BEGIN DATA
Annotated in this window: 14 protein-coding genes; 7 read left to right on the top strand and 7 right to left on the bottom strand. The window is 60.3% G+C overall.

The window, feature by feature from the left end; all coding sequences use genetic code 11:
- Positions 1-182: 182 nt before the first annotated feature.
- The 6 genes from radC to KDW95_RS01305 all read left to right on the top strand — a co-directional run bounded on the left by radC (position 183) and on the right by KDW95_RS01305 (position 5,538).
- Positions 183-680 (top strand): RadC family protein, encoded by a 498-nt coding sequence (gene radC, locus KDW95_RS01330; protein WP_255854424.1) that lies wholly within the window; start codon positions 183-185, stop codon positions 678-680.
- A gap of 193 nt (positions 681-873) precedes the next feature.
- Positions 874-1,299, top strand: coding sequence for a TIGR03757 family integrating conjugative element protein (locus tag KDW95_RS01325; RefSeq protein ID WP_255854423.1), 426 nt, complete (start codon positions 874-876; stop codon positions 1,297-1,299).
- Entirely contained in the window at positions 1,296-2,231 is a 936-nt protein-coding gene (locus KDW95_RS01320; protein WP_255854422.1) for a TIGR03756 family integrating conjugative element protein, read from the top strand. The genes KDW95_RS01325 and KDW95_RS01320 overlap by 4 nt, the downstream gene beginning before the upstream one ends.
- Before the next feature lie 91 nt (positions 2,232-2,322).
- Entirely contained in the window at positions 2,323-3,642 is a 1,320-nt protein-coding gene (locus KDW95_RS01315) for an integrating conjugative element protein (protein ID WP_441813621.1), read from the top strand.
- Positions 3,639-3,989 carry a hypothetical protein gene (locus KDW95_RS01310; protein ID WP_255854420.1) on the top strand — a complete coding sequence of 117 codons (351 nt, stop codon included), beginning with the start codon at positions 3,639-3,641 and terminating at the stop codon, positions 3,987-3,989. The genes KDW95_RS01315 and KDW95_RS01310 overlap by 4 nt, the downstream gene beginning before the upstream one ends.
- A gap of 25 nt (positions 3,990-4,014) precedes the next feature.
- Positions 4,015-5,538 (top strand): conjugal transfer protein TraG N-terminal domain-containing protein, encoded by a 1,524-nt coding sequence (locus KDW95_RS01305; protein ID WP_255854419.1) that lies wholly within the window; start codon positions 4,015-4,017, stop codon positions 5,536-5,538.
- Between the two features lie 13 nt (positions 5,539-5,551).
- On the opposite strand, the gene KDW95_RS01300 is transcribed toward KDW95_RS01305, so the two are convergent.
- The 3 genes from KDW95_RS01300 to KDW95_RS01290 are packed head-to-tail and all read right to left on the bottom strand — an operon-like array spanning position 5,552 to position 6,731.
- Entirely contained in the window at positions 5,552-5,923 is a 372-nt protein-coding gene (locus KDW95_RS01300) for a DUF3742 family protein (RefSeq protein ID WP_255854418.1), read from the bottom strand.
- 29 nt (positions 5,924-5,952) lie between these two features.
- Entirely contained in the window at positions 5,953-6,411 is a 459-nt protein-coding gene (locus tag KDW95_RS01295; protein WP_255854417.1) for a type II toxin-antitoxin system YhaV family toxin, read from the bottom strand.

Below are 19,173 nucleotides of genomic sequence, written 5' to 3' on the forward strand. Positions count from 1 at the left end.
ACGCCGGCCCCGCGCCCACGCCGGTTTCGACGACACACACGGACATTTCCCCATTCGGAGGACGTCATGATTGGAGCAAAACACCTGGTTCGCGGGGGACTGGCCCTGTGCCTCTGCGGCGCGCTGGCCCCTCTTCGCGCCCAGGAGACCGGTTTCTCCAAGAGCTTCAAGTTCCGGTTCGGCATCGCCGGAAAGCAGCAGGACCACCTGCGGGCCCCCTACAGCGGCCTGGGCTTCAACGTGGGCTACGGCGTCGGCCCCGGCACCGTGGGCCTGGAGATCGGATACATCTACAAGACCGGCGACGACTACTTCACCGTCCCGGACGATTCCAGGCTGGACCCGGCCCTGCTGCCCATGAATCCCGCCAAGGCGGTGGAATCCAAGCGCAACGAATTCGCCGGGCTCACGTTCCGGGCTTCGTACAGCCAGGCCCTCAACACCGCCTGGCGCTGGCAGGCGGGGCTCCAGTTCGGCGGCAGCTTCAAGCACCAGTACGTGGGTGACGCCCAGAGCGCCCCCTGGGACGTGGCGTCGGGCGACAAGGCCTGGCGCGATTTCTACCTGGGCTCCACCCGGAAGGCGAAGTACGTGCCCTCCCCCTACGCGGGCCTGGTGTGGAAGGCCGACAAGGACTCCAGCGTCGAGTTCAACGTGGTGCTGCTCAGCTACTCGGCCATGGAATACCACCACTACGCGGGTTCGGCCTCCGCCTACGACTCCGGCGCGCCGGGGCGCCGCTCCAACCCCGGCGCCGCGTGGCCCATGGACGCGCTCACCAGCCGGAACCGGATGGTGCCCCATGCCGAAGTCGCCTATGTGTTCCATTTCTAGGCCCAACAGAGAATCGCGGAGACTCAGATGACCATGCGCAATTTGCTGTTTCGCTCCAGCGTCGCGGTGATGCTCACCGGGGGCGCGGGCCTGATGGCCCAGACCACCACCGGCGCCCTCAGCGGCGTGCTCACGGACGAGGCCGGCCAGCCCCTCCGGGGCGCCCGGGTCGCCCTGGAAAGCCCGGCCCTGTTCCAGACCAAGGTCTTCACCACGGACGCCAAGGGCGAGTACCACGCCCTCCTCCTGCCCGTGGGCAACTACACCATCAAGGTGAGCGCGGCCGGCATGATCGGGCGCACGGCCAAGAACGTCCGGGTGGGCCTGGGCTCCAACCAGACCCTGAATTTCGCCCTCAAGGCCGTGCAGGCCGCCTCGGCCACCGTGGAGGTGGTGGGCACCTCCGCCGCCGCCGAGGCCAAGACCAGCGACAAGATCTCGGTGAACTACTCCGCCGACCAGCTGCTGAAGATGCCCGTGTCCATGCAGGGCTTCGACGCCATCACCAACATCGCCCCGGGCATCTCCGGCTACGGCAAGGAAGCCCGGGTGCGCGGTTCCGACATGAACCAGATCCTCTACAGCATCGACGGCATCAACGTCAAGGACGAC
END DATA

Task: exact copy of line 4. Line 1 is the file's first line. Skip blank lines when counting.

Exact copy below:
- The 6 genes from radC to KDW95_RS01305 all read left to right on the top strand — a co-directional run bounded on the left by radC (position 183) and on the right by KDW95_RS01305 (position 5,538).